Tuesday, February 24, 2015

Delving Into the Past

At Long Point Tip
Recently I have been going through my bird observation notebooks.  For whatever reason, I have always kept notes of my bird observations since I started looking at birds.  Nobody told me to do so, but I seemed to have a habit of writing everything down.  I have had an interest in birds for a long time and I recall seeing interesting birds in the yard before I got into birding.  I would look in my little bird book to find out what they were.
It is interesting to note that I just do not see bird numbers like I did in those days.  Needless to say, many bird species have seriously declined in numbers.

After joining the local naturalist club late in 1986, I became crazy.....I mean, seriously interested in birds.  I went out on all the outings.

winter outing

I kept lists of the birds I saw, and never stopped!  I now have a stack of notebooks which I find very interesting to go through.
It just so happens that my first birding trip to Rondeau in May 1987 was a fallout day of-sorts.  There were all kinds of birds!  Some decent ones too, including a Kentucky Warbler, Cerulean Warbler, etc.  I never used a camera much in my earlier years unfortunately, so not too many bird photos were taken. But then, I did not have the proper equipment.

Lately, I have been putting up 'historical' lists on eBird just for something to do during this endless winter.  I have come across some bird sightings that should have been written up for the OBRC, but I never did.  I have a good memory and with the notes I probably could write something up.

One rather important sighting(s) was the pair of Blue Grosbeaks near Sleepy Hollow south of Cedar Springs. I think there is an OBRC report somewhere, but I have to find it.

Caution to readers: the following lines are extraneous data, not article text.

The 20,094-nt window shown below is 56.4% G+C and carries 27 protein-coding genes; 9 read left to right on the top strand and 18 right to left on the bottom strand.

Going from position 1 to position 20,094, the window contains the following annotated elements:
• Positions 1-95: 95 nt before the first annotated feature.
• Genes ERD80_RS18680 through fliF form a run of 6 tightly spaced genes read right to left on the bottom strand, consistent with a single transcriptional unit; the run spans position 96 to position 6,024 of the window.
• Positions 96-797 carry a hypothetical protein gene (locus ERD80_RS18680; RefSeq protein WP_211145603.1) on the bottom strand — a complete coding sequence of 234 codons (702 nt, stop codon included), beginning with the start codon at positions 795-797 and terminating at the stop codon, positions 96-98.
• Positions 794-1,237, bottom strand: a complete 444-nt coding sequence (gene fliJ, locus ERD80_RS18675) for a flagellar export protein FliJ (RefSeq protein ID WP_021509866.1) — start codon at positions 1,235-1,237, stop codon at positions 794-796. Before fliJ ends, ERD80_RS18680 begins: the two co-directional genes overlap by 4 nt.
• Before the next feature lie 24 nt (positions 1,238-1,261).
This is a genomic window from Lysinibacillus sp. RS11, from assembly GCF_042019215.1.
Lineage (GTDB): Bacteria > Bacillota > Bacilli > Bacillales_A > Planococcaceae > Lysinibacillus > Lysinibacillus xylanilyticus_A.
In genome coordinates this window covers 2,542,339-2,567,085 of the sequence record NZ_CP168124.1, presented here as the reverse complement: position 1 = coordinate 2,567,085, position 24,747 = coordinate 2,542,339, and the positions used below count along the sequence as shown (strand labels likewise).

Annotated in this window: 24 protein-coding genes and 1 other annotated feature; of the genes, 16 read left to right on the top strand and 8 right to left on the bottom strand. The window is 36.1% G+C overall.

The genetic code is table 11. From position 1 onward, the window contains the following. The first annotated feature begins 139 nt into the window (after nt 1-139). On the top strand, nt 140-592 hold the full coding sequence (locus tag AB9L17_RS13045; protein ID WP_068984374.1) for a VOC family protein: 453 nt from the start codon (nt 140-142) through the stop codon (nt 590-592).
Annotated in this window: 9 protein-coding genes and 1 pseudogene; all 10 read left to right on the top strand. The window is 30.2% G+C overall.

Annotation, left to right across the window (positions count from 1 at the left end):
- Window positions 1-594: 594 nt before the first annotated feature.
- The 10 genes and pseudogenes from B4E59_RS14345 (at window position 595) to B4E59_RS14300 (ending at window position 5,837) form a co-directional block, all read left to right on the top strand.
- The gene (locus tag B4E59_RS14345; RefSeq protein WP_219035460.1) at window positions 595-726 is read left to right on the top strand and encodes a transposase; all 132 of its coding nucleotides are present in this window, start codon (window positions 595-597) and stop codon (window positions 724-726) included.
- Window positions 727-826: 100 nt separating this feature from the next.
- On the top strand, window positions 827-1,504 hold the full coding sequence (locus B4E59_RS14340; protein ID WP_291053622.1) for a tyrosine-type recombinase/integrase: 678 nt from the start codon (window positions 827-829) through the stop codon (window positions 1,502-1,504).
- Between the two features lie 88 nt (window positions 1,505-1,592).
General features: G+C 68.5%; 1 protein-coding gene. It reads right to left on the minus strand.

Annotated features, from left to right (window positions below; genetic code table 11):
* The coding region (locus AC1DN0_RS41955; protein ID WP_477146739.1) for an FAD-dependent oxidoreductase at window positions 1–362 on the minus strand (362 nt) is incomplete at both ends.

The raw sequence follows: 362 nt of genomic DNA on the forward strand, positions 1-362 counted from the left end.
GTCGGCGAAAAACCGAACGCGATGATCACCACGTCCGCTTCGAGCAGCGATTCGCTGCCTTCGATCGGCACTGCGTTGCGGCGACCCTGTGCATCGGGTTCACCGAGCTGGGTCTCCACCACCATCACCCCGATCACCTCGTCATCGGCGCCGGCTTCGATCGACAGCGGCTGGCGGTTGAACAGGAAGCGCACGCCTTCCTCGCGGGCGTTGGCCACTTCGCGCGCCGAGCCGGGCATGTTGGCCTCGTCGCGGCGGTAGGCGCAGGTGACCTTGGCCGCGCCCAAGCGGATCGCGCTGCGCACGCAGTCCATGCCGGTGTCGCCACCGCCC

I just so happens, that a pair of Blue Grosbeaks showed up at the end of Douglas Lane at the lakeshore.  I do not remember who originally found them, but I went to see the pair a couple of times, one such time being June 3.
The pair showed up in May, and stayed for many weeks with the male still being seen in the first week of September.  They were observed copulating and gathering nesting material, but that was as far as it went.  Perhaps the nesting attempt failed.
I know Allen Woodliffe spent considerable time there observing, and it was he who last saw the male in September.

Interestingly, a male showed up at the same spot a year later and stayed to at least the end of July.  I do not think a female was present that time.  I recall stopping to see the male on June 1 after I came back from Pelee Island.  I also have in my notes I stopped there on July 21 to see the male.

With these all these notes, I did not always write down exact numbers, but usually some of the more notable birds, or significant numbers, and so on.  I also made a note who I birded with.  Just looking at those notes, brings back good memories.


  1. Great stories! And it's exciting you're entering your observations into ebird. I can't imagine what the database might look like in 20 years if more and more people warm up to it.

    1. Thanks for commenting, Brandon. I could provide hundreds and hundreds of lists, but I am just doing the more notable days (and birds!). Unfortunately, there are many out there who do not keep records, but that is their choice.
      I did find the OBRC account of the Blue Grosbeaks in the 1997 report (August 1998 issue of Ontario Birds).

  2. Blake, I agree. Its brilliant that you took all those notes, and now, to move them from paper books into the Ebird database ... Its such a great contribution to the understanding of Southwestern Ontario's natural history. I'm sure your observations will be noted by birders and biologists for future generations. Keep up the great work!

    1. Thanks, Dwayne. I do find eBird useful and interesting for looking up past records (as long as they have been entered). Some of my lists will help in that regard.
      By the way, have you joined OFO yet?